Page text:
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Jack Priestley’s Family History

This site is a work-in-progress. There is a massive amount to cover. I have included both male and female lines, and some go back 30 generations. Keep coming back for more.
I have numbered the generations working backwards from my own as (1)


Bray Tree




ROBERT BONES.  Robert Bones’ death certificate gives his age as 59 when he died in December 1848. This means he was born around 1789.

The 1841 census notes that he was not born in Lincolnshire, though he was living there then. The fact that he was married in Kingston upon Hull suggests that he may have been from East Yorkshire, although the main clusters of this unusual surname are to the south of Lincolnshire, so it is also possible that he came from Cambridgeshire.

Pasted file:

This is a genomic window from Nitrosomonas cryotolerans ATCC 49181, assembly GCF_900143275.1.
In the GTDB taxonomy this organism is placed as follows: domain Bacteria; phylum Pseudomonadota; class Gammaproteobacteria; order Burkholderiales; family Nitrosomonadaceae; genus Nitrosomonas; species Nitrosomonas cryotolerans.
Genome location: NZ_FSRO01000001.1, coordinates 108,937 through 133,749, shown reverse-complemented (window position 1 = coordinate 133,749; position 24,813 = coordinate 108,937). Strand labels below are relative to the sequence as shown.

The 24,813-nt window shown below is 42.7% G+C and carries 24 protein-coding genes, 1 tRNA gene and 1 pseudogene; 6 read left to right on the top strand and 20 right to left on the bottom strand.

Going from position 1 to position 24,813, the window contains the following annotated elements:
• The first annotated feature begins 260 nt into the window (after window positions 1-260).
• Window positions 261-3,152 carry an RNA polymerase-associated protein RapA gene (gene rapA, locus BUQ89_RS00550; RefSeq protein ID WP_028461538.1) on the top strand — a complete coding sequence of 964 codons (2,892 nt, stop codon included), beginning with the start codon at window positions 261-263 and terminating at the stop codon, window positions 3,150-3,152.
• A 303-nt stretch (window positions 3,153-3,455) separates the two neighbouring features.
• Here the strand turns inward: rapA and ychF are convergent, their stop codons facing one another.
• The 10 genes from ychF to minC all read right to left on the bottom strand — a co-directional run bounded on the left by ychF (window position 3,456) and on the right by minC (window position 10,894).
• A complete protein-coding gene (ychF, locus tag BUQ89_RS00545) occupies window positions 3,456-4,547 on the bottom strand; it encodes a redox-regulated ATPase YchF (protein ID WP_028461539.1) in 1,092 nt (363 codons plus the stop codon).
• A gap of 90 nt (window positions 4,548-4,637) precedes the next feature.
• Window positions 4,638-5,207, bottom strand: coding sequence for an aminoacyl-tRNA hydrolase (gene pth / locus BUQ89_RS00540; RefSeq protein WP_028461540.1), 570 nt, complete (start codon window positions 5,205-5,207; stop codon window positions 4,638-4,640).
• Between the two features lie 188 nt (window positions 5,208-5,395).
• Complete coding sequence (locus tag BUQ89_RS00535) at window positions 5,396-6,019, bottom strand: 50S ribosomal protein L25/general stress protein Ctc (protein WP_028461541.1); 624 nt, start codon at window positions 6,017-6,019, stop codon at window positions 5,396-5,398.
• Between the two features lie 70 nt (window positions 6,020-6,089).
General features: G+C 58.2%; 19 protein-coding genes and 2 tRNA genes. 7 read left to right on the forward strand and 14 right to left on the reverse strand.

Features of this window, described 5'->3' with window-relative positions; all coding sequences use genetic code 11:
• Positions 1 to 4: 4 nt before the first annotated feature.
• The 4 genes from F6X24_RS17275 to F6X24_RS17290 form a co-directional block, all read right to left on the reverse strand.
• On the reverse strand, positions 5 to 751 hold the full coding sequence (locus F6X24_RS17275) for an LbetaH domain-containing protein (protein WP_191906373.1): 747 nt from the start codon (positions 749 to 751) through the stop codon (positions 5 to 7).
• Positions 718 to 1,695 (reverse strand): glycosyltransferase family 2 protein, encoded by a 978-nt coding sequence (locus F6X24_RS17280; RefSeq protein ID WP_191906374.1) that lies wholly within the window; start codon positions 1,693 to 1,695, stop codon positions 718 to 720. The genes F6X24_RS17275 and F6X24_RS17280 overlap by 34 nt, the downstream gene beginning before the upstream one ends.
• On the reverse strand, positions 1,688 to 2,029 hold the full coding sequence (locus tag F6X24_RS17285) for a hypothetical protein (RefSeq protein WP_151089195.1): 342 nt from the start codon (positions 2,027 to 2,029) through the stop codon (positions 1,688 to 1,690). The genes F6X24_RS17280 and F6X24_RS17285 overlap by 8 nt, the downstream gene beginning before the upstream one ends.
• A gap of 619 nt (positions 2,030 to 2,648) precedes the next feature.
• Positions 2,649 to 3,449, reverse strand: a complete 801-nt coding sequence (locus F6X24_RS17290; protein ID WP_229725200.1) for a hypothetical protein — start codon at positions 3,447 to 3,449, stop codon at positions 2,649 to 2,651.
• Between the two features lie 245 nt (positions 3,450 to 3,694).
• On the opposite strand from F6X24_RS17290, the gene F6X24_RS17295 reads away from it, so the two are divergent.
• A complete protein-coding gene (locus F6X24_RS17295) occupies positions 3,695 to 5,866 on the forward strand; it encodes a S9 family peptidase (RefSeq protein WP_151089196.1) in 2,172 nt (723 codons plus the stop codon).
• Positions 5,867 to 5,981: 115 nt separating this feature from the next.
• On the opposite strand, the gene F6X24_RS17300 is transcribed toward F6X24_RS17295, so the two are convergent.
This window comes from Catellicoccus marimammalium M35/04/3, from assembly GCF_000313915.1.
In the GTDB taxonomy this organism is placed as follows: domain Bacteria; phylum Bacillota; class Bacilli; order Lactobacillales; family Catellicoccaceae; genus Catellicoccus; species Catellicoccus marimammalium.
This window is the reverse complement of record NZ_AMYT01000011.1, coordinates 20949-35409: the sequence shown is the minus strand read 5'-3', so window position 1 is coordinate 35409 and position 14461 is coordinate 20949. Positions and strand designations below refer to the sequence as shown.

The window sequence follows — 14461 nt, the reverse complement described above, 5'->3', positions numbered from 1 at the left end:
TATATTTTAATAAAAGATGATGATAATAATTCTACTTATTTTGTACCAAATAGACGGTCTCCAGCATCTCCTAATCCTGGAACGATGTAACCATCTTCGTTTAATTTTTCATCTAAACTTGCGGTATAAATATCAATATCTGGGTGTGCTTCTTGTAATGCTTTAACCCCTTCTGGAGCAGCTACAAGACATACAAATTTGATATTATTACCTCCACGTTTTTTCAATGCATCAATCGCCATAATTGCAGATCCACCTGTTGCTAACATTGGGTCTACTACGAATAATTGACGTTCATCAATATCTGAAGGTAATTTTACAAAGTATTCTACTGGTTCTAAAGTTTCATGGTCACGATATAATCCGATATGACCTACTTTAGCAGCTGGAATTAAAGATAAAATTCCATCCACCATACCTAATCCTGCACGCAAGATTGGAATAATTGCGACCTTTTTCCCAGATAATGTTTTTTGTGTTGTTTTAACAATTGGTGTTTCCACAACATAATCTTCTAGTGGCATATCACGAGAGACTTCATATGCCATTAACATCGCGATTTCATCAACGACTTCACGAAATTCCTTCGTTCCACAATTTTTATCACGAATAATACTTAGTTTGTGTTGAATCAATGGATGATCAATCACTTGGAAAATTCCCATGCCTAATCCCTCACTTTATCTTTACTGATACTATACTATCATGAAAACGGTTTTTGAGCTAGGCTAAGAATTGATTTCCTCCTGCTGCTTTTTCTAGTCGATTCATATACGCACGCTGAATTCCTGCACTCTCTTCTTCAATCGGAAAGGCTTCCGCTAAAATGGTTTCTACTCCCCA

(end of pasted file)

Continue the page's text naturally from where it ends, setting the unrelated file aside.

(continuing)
He called his eldest daughter Sophia. There is a baptism for Sophia Bones at St Andrew the Great in Cambridge on 3 July 1787. The parents were Jon and Mary Bones. But the only Robert Bones born in Cambridge around this time was in 1783, son of William and Amy. This should have made him 55, not 50, in the 1841 census, where ages were rounded down to the nearest 5.


There is a possible baptism in Chatham.

Bap. 1 Apr 1789, Robert, son of James & Susanna Bone, Chatham, Kent

No death has been found for Robert Bones in Chatham.

Bur. 4 Nov 1804, James Bone, Chatham


There were Bones who were also cordwainers in Durham.


He served in the West Kent Militia, so may have been born in that county. The muster of the second regiment WKM from 1803 included a number of men who had been prisoners of war in France and some volunteers from Gloucestershire, as well as Kent volunteers.